needed to be considered in terms of who would be in-
Identify Maintenance
Maintenance List Req
Identify Need for list and establish its content
Compare and contrast completeness with context
Identify Context
Figure 2. Maintenance list stages of +PFW
Experience in Using a PFW System – A Case Study
Copyright © 2010 SciRes. JSEA
volved in the operation of the solution. Therefore only the
identified roles within this structure had an input to the
development of the maintenance list thereby restricting
the number of potential stakeholders.
Before the maintenance list was developed, the ration-
ale for including items of equipment and plant needed to
be understood. The University decided the most appro-
priate method for this was to group items of plant and
equipment and then decide if they were to be included in
the maintenance list. An examination was undertaken
using risk assessments of the tasks to be undertaken to
ensure that the list was complete. The outcome was that a
Maintenance List specific to the requirements of the
University was created that could be justified in terms of
its context, its completeness and the reasoning behind
those elements included and those omitted. This first draft
of the maintenance list was approved for use. It is con-
sidered dynamic and will be reviewed on a regular basis.
The decision on which type of equipment to included
was influenced by the domain knowledge and experience
of the Estate’s Department staff and the current legisla-
4.2 Establishing the Equipment List
The second element of +PFW concentrates on the estab-
lishment of the Equipment List and is shown in Figure 3.
This is based on the maintenance list using the same
The equipment list is used to identify all potential
sources of energy that may cause an item of equipment to
operate, or any potentially hazardous materials stored in
the equipment or plant used by the University. Elements
such as high voltage supplies, steam and high pressure
water, as well as flammable and hazardous materials etc
were all identified as potential sources of supply.
The equipment list is a dynamic document needing
continual review to ensure that modifications to the plant
and equipment and the overall electro-mechanical system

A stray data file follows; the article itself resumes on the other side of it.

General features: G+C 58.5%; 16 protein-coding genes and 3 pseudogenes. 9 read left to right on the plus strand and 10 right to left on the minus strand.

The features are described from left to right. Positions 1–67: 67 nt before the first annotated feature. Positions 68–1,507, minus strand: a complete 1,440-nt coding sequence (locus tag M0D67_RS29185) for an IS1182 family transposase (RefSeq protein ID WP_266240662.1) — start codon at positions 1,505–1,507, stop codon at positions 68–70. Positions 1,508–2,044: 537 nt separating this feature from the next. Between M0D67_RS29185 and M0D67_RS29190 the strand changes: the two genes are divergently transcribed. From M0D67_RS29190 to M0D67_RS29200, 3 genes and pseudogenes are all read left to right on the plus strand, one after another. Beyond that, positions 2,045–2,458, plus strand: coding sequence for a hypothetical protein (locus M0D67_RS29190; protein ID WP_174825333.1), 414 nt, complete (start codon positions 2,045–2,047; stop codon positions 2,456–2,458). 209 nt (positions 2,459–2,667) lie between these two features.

are included as appropriate. Changes to potential sources
of energy need to be updated to ensure an up to date,
accurate list is maintained. In addition the equipment list
needs to be reviewed in association with the agreed
maintenance list to reflect changes, additions and dele-
tions of items from this list. The University recognised
this requirement and has established a procedure to ac-
tively review the contents of both the maintenance and
equipment lists as well as auditing the overall operation of
the system.
4.3 Identification of the PFW Roles
+PFW identifies the requirement to establish the roles and
responsibilities associated with the implementation and
operation of a PFW system as shown in Figure 4.
To operate a PFW successfully the roles to be per-
formed by users must be clearly and unambiguously
identified. The first of these roles was identified as the
individuals charged with assessing the task to be under-
taken to determine if a safety document is to be issued.
Although the maintenance list identifies the equipment to
be included that does not mean that in every instance work
is performed on these items; a safety document is required.
However, not all safety documents perform the same task.
Although they are similar in format two distinct safety
document types were identified by the University as being
relevant to their procedures. These documents are referred
to as the Permit and the Limited Work Certificate
(LWC). Both documents state the work to be undertaken
and the precautions applied to achieve safety. Where they
differ is in the isolation applied to the equipment. In the
case of the Permit the equipment is isolated completely
from the potential sources of energy while for the LWC
safety is achieved by limiting either the work to be un-
dertaken or the area in which the task is to be carried out.
For example working on a high voltage busbar would
require a Permit while brushing the floor in front of the
high voltage switch gear would require a LWC, because
the work is in a dangerous area but no contact is possible
with the live conductors.
Equipment List